Before 1850 the naval gun in use was the cannon. It was a muzzle-loading smooth bore, which fired a solid ball by using a charge of gunpowder. The solid shot could be fired at a distance of one mile, although the most effective and preferred distance was 100 yards, known as the half pistol. Guns were fired from the broadside of the ship in battle, as the most amount of canons could be fired simultaneously, and so inflict the most damage to an enemy ship. There were minor improvements made prior to 1850, but the technical advances from 1850-1900 revolutionized the art of naval gunnery. Changes included:
- explosive shell replacing solid shot;
- the rifle bore replacing smooth bore;
- improved rate of fire with breech-loading replacing muzzle-loading;
- improved propellants with gunpowder being replaced by cordite.
Despite these technological advances, there was a lack of incentive in the Royal Navy to improve gunnery techniques. This was due to the belief that ‘what was good enough for Nelson, is good enough for us’, and the feeling of security engendered by the long period of peace during the nineteenth century.
At the turn of the twentieth century, people such as Admiral Fisher, Captain Coles and Captain Scott caused a dramatic change to this situation, due to their insistence on adequate gunnery training. Practice shoots were conducted at long range and human error was minimised by the introduction of range-finding instruments. The introduction of the director in 1912 was a means of directing and controlling the gunfire of warships. This meant that ships did not aim at their target through smoke and could target its enemy more accurately, since it was placed on the ship’s fore-top, above the funnel and gun smoke. Within a decade, the range of accurate naval gunnery had increased from 2000 to 10,000 yards, and the speed of firing increased from one round in three minutes to two rounds in one minute using the heaviest guns. The launch of the ‘all big gun’ battleship HMS Dreadnought in 1906, with her reliance on gunnery as the supreme naval weapon of destruction, helped to quicken the pace of improvement.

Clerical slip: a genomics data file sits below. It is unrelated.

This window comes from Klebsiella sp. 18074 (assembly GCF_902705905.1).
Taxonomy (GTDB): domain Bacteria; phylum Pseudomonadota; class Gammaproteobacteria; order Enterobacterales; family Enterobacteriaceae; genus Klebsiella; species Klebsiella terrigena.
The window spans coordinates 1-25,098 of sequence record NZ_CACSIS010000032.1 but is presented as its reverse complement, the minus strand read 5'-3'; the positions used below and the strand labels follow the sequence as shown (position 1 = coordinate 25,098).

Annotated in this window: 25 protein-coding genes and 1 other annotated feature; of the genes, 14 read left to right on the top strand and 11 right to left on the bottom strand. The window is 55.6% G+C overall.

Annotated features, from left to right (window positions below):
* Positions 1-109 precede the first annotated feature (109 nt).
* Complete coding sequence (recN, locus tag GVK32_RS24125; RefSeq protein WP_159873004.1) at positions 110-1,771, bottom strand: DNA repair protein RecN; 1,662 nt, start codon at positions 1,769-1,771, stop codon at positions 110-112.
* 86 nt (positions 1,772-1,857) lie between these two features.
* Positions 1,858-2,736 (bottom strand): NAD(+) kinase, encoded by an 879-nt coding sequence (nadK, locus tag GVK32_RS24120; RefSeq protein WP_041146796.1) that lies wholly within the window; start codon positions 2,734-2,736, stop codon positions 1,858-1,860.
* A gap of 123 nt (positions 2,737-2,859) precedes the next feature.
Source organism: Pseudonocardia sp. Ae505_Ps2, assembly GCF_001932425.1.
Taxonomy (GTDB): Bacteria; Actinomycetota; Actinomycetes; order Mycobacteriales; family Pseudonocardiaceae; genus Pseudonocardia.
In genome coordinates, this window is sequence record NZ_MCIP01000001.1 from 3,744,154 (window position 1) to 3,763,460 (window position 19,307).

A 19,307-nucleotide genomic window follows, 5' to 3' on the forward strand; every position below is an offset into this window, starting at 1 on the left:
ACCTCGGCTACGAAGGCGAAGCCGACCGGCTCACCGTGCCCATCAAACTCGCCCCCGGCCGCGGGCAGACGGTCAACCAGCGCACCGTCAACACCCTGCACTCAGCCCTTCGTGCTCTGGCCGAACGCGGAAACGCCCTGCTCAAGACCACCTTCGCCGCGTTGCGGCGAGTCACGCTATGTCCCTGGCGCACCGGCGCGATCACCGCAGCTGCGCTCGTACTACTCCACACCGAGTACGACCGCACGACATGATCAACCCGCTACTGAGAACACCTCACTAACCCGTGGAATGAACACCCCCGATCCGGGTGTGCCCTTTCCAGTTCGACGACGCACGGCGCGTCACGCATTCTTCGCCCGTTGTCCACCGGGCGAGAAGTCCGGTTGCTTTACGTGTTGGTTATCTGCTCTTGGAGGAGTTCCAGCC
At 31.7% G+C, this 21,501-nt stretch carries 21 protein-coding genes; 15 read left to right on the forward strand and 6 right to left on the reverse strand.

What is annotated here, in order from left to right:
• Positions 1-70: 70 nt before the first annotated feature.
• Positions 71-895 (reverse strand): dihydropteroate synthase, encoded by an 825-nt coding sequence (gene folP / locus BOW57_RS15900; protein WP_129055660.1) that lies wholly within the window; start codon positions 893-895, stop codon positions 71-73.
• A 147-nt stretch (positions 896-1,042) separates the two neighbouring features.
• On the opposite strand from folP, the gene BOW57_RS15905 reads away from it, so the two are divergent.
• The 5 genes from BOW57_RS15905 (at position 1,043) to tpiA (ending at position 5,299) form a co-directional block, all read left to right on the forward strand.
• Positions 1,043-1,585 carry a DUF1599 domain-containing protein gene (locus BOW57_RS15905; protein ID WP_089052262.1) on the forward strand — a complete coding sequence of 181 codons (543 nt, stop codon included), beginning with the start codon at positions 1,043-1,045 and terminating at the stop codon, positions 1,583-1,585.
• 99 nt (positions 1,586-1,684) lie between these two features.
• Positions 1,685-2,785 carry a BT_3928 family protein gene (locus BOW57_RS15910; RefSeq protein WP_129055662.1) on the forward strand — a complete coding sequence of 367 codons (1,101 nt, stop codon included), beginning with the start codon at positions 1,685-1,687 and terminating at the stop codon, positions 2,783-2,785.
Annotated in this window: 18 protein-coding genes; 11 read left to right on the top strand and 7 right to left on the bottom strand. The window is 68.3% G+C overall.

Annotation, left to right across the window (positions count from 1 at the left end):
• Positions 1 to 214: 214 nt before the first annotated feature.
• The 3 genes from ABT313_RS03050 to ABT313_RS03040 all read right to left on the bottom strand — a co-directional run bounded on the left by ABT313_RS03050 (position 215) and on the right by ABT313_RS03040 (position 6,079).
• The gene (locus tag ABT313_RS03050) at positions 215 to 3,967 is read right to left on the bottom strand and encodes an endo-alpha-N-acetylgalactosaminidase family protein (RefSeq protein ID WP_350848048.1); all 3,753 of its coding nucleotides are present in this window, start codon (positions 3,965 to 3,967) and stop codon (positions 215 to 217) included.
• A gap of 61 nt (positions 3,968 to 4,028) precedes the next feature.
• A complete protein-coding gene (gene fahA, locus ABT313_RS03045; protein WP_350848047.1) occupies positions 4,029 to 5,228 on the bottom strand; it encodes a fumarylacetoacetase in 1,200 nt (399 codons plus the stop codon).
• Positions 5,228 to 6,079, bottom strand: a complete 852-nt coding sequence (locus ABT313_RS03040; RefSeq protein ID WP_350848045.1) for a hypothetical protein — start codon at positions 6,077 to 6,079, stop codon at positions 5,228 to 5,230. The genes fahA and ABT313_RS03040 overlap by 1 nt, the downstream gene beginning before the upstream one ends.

During the 1930s, radar superseded the director, with its ability to detect ranges far more accurately than any range-finder, during day and night, and through fog. From these developments, the automatic gun which loads, trains, lays and fires itself with supreme accuracy, and the target seeking weapons such as guided missiles and anti-missiles have been developed for today’s warfare.
© Royal Naval Museum Library, 2000
The information contained in this fact sheet is correct as far as we are able to ascertain from our sources. It is not intended to be an exhaustive or complete history of the subject. Please contact the library for a bibliography of further reading materials, if available.